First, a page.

Sebewa Recollector
Items of Genealogical Interest

Volume 6 Number 6
Transcribed by LaVonne I. Bennett

     LaVonne has received permission from Grayden Slowins to edit and submit Sebewa Recollector items of genealogical interest, from the beginning year of 1965 through current editions.

THE SEBEWA RECOLLECTOR, Bulletin of the The Sebewa Center Association, Bulletin of The Sebewa Center Association, June 1971, Volume 6, Number 6


With our ANNUAL MEETING of June 1971 we finish the sixth year of the Sebewa Center Association.  In that time we have lost three of our picturesque but non-essential buildings, one maple tree—all to the tornado—and the large elm to the northeast to the ravages of the Dutch Elm Disease that took all the other elms of any size.  Our principal landmark, the old schoolhouse of District #4, remains as the object of our organized existence as an incorporated association.

     The voice of the Association, THE SEBEWA RECOLLECTOR, with this issue finishes volume 6 and is ready to start the seventh.  The tales that compose the heritage of this bit of rural geography have not all been told—even the old ones, and the more recent past has scarcely been touched.  Those who have such stories should take the time and effort to get them written or tape recorded before carrying them solo into the unknown.  Anyone editing such a collection as the RECOLLECTOR is, must depend on the supporting community for the material that goes into it.  It is the interest in these stories that has kept our membership up at the 300 plus level.

     It is the dues payment from the membership that meets the bills of the Association—the insurance  and fuel bills for the schoolhouse, our incorporation filing fee, the cost of printing materials for the RECOLLECTOR and the ever increasing burden of postage—just double the rate of what it was when we started.  The very moderate dues of $1 per person per year should be collected without our having to dip into the fund for postage to send reminders or depending on someone spending as much time collecting as the dues are worth.  So will you please make the effort with the dollars—one for each Mr. and Mrs.—to get the 1971-72 dues paid early in the season?

    Also it is from our membership that new members are found.  If you know somebody whose fancy is pleased by the RECOLLECTOR stories, invite him to send his dues money to our secretary-treasurer, Mrs. Faith Shilton, R 1, Portland, MI  48875?  She hopes to be replaced after her generous service in that office for three years.  However, she will accept the dues money until a successor is chosen and even forward the dues after that if she receives them.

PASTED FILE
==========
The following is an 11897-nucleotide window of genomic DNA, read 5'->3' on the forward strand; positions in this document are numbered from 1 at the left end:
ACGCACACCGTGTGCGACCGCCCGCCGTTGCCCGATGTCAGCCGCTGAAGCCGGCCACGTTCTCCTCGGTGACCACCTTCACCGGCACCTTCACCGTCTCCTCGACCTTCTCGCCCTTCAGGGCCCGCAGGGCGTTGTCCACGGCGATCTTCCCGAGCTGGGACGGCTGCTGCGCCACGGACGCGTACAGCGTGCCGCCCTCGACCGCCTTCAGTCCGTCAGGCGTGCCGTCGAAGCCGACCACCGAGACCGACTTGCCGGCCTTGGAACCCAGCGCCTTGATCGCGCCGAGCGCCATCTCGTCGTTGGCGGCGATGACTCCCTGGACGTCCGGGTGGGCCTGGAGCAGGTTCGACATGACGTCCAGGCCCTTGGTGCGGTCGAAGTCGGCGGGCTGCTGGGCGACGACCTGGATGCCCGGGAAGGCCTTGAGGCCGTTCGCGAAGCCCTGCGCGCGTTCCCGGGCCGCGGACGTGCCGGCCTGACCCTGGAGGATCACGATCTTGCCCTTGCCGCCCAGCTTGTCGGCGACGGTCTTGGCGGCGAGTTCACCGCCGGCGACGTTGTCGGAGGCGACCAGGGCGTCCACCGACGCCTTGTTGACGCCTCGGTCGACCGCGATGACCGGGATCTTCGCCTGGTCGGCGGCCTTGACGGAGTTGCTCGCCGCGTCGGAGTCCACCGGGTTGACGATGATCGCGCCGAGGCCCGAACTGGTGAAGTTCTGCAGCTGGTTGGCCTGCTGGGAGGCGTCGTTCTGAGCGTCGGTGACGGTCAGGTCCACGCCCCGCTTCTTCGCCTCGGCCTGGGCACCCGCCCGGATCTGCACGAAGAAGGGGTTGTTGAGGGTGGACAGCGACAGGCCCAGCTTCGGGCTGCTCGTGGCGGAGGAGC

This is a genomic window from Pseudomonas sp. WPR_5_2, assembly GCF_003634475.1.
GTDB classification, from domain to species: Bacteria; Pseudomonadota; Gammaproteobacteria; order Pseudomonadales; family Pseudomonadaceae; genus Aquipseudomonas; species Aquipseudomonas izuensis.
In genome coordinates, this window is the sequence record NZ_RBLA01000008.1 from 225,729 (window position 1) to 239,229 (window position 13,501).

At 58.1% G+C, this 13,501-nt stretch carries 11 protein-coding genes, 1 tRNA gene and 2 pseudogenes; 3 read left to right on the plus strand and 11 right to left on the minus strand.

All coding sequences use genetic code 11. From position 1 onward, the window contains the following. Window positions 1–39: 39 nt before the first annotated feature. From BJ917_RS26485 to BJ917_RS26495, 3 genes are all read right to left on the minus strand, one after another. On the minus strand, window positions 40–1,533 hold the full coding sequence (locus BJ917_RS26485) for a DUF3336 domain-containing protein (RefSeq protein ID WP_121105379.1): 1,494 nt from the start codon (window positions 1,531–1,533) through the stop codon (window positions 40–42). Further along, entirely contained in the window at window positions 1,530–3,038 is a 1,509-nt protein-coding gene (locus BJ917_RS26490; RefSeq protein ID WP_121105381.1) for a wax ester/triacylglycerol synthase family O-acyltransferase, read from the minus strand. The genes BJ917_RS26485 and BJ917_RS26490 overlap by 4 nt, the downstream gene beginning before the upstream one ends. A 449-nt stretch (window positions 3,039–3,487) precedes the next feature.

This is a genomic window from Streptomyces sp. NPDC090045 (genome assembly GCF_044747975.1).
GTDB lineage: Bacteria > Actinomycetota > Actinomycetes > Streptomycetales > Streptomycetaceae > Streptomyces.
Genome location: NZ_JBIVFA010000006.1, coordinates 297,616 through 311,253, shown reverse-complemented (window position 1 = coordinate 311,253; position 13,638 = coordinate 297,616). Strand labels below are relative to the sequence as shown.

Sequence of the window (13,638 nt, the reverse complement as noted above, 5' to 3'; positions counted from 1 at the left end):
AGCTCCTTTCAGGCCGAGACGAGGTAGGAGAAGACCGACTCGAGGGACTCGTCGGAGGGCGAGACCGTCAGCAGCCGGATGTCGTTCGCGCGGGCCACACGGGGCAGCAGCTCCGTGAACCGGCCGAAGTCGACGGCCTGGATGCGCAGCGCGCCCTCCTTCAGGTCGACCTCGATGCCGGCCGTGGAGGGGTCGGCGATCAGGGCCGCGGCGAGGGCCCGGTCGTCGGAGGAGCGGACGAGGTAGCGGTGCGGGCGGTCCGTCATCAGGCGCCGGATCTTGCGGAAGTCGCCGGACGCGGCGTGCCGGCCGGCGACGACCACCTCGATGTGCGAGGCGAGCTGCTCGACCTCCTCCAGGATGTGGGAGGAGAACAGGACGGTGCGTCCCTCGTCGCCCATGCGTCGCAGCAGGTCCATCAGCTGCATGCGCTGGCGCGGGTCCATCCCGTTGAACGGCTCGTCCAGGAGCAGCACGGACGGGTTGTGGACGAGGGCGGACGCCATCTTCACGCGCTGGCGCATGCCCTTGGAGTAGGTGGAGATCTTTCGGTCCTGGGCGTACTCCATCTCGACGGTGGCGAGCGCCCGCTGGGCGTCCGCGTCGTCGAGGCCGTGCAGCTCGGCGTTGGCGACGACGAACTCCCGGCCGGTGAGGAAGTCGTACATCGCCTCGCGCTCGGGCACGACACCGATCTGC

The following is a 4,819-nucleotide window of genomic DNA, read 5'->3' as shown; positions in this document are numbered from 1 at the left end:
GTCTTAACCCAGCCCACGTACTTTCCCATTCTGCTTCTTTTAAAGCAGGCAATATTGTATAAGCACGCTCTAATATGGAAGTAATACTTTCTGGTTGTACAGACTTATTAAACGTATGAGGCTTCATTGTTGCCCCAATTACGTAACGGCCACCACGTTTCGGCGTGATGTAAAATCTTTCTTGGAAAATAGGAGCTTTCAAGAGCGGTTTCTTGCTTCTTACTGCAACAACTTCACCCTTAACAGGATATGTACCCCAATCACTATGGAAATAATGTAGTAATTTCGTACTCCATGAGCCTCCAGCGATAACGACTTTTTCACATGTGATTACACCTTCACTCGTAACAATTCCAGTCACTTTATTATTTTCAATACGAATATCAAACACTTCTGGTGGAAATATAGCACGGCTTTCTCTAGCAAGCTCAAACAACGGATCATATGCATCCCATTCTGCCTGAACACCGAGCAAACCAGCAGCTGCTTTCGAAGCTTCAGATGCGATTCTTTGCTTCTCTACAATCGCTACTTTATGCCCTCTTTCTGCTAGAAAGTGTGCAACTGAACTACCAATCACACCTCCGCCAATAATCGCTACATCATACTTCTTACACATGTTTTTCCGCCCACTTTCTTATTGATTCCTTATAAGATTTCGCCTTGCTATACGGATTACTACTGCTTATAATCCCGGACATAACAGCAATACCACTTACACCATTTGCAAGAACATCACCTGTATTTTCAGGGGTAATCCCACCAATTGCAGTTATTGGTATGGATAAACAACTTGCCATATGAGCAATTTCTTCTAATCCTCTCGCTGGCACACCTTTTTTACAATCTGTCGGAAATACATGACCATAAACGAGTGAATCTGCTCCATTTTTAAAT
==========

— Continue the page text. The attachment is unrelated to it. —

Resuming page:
THE ANNUAL MEETING OF THE SEBEWA CENTER ASSOCIATION will be held at SEBEWA CENTER on SATURDAY, JUNE 12, 1971.  Offices to be filled by election are those of Secretary-Treasurer and Trustee—both 3-year terms currently held by Faith Shilton and Wilbur Gierman respectively.

      There will be the regular NOON potluck dinner and a short program following the business meeting.

     A list of our membership might be of interest, though rather long for printing—thus we here include only the names of the few who have dues paid for the year of 1971-72:  Mrs. Mary Murphy, Mr. and Mrs. J. Wesley Joynt, Mr. and Mrs. Edwin Jones, Mrs. Edgar Wilkes, Mr. and Mrs. Merle Sayer and Mr. and Mrs. C. E. Burgess.

     It is with regret that we report the loss by death during the past year of the following members:  Mrs. Cora Shepard, John Sherrard, Mrs. Marian Boughner and Melvin Buchner. 

SCHOOL DISTRICT NUMBER 8, Township of SEBEWA, County of Ionia (with drawing of Teacher J. W. Peacock).  List of pupils enrolled during the two years ending June 18, 1897.  Travis District

Ella Shilton, Christian Wilson, Nellie Hanson, Carrie Evans, Pansy Shipman, Salina Grondine, Bella Ostrander, Lucy Kenyon, Addie Campbell, Fannie Gibbs, Nellie Shilton, Ida Frank, Anna Thorp, Vesta Crowell, Ollie York, Fanny Simons, Alice Sandborn, Nelly Gibbs, Lizzie Ward, Elpha Murray, Bernice Williams, Flossy Simons, Alma Ostrander, Viola Ostrander, Clarice Goodemoot, Ethel York, Bessie Shilton, Reva Murry, Barbara Crowell, Jessie Sandborn, Susie Terry, Mabel York, Dora York, Maude Oatley, Mamie Oatley, Maude Samain, Margie Samain, Nellie McAllister, George Young, Harry York, Earlley Curtis, Roy Williams, Millie Hehl, Bert Simons, Bert Ostrander, Mollie Thorp, Eddie Ward, Victor Wilson, James Kenyon, James York,, Harry Soules, Alton Simons, Leo Ward, George Luscher, Clarence Oatley, Ernest York, Howard Williams, Charles Kenyon, George Ostrander, Rollie Young, Clyde Franks, Frank Simons, Warren Luscher, Ernest Young, Daniel Shilton, John Ward, Anthony Williams, Hiram Tompson, Thomas Gibbs, Wright Wakely, Christopher Kenyon, Ernest Samain, Harry Sandborn.

     This was the last day of school card furnished his pupils by Jesse Peacock.  This copy was from the “things” of Nelly Gibbs Arneser furnished us by Mrs. Norman Arnes. 


     June 1, 1887—The little hamlet of Bonanza is all broke up over the prospects of having a railroad and people from all the adjoining neighborhoods are going there with a view to locating.  It is not yet known just what route the railroad will take and it would be well for speculators to watch and see what such men as Mr. Wager and other wealthy and influential persons do before they put much money into the scheme.

     September 14, 1887—Sunfield.  The work on the new railroad is fast nearing completion and every effort is being put forth to have the road completed before the weather sets in.  The grade east of Sebewa Creek has disappeared, a total of 11 feet being gone and the bottom is not yet.  Why go wild over Lake Odessa?  There is not enough farming country surrounding to establish a Chicago or Detroit there but when you stop and consider the broad range of nearly 20 miles each way from Sunfield and the prospects of three roads, who can hesitate locating here?